First appeared in Log 19
I once knew a madman who thought the end of the world had come. He was a painter – and engraver. I had a great fondness for him. I used to go and see him, in the asylum. I’d take him by the hand and drag him to the window. Look! There! All that rising corn! And there! Look! The sails of the herring fleet! All that loveliness! / (Pause.) / He’d snatch away his hand and go back into his corner. Appalled. All he had seen was ashes. / (Pause.) / He alone had been spared. / (Pause.) / Forgotten. / (Pause.) / It appears the case is . . . was not so . . . so unusual.
– Samuel Beckett, Endgame[i]
Perhaps the most terrifying aspect of climate change, one that is rarely uttered in the public discussions and political rhetoric surrounding the issue, is precisely its status as a nonevent. Its only character seems to be one of permanent becoming.
Until recently, catastrophes have faithfully appeared as sublime interruptions within the progress of normal human existence – an introduction of a sudden unrepresentable, unnameable, unknowable void penetrating through all contours of reality. For the survivors of catastrophe, mechanisms present themselves for the reemergence of new social configurations; assemblages of new constellations of reality are narrated through new temporalities and commemorated through physical iconographies of reconstituted symbolic universes. The arrival of climate change, however, promises to radically distort such mechanisms as well as the entire status of catastrophe as a phenomenological and ontological category of our collective history – a catastrophe that will never arrive as a singular event but rather will slowly unfold before us.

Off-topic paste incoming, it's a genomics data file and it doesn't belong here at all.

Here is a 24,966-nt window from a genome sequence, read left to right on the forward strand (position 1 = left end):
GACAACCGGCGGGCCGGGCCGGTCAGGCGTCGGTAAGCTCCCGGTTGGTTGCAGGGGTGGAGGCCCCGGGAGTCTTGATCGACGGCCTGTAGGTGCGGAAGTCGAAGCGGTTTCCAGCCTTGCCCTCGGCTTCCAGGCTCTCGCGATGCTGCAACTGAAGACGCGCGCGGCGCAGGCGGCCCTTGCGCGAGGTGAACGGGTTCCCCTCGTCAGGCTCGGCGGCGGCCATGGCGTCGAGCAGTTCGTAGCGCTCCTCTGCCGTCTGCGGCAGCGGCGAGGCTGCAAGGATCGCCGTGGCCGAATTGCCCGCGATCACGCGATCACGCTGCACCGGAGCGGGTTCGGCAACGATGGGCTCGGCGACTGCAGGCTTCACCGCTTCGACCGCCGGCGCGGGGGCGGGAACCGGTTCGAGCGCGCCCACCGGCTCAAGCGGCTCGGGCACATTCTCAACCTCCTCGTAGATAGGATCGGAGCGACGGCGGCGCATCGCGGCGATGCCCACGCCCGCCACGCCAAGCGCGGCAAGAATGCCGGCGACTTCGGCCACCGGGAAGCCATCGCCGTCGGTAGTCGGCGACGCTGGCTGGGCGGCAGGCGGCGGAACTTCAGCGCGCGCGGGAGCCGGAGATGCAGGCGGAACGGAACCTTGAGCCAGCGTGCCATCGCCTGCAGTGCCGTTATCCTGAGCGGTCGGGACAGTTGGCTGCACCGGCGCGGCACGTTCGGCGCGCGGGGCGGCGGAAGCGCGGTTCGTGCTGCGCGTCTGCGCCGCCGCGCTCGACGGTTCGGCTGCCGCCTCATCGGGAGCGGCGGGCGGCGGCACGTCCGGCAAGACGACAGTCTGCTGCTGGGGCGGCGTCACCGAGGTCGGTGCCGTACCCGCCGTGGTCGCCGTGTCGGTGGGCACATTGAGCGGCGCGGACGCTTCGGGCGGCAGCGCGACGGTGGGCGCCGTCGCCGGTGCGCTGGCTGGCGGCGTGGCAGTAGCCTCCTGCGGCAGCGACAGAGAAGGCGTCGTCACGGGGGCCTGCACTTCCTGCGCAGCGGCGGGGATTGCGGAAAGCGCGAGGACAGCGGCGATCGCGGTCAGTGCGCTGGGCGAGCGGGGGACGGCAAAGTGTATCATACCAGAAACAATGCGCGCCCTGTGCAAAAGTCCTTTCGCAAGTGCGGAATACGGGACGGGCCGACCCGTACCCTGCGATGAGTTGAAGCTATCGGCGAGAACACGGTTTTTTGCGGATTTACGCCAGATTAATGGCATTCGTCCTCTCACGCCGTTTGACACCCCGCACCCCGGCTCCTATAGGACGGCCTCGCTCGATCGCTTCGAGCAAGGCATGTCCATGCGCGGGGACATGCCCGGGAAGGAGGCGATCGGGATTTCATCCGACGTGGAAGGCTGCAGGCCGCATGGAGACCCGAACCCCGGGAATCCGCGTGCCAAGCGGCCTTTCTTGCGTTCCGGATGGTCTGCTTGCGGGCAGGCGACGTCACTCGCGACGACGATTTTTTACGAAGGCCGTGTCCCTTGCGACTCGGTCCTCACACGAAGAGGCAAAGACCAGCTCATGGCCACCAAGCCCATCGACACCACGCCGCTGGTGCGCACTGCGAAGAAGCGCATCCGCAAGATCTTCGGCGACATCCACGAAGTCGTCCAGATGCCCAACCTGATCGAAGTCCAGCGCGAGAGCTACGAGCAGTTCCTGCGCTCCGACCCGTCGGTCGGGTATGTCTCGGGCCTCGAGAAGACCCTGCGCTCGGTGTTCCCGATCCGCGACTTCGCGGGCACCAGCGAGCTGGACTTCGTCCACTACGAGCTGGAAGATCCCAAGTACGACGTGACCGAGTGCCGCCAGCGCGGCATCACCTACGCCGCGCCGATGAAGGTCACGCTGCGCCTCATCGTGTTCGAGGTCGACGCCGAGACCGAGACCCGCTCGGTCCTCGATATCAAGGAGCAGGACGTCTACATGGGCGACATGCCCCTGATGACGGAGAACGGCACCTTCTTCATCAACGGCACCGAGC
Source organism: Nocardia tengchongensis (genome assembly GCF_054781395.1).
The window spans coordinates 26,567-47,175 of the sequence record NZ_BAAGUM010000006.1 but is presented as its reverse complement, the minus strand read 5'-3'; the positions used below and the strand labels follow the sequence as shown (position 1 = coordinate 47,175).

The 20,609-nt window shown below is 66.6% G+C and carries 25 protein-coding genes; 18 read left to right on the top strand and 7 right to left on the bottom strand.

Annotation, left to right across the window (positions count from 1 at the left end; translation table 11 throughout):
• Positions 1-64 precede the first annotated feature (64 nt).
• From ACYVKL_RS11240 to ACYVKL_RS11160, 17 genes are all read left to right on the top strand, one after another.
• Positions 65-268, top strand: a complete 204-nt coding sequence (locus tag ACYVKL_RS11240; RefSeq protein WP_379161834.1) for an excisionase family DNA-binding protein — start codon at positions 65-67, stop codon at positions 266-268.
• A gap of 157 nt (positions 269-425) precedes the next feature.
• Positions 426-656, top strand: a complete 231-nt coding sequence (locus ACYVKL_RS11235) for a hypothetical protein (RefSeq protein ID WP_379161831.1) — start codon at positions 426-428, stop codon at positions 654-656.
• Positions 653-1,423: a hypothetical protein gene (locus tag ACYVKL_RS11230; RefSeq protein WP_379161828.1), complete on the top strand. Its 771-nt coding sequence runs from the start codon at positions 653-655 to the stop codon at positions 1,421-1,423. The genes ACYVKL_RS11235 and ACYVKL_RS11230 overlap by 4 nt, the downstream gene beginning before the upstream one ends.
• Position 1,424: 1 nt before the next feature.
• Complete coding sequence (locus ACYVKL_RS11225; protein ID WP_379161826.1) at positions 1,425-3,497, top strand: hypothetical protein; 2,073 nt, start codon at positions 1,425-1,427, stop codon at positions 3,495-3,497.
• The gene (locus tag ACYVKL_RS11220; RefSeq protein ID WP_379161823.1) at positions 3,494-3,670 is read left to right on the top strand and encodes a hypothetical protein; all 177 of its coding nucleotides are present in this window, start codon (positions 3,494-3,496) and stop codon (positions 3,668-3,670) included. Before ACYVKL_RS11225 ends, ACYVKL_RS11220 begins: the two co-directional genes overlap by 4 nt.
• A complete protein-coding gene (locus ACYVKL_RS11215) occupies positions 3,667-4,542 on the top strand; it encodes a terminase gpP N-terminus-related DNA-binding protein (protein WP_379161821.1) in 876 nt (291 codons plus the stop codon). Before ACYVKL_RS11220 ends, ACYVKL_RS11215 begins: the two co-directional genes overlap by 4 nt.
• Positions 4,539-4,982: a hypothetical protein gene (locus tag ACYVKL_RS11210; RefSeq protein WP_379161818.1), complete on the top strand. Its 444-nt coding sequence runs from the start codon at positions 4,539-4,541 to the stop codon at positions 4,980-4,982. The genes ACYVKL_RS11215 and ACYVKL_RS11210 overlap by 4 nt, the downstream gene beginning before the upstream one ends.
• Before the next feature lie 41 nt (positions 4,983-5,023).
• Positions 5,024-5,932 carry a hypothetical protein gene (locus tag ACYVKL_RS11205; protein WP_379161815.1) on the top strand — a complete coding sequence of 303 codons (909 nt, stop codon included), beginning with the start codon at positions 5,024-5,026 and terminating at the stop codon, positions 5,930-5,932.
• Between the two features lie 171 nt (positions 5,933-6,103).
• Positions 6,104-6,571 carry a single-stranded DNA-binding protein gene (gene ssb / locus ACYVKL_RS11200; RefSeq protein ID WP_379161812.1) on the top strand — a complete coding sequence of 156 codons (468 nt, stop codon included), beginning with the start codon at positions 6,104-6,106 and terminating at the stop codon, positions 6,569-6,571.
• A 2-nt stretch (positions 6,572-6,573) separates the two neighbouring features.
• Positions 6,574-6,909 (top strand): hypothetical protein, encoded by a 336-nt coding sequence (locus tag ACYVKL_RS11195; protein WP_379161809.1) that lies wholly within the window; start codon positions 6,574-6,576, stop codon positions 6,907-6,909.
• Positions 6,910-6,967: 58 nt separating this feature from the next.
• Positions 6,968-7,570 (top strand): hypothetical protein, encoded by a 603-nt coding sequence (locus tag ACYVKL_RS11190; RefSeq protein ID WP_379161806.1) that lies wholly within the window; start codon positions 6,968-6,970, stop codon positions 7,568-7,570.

If climate change is indeed a nonevent, how do the terms of such an inversion reconstitute narrative as a social response? What are the modes of rhetoric that we use to interpret (or to foretell) the coming of ecological catastrophe, and how does this condition reconfigure the very symbolic framework of representation used to conceptualize this threat? Most importantly, how does such dire immanence affect the physical texture of reality? Recently, we have witnessed the introduction of a completely new monumental sensibility within the production of architecture – one that is inscribed within the very essence of ecological catastrophe and embraces and materializes popular fantasies responding to the crisis. One of the most archetypal within this spirit of architecture is the Eden Project in Cornwall, England.
[i] Samuel Beckett, Endgame: A Play in One Act (London: Faber and Faber, 1964), 32.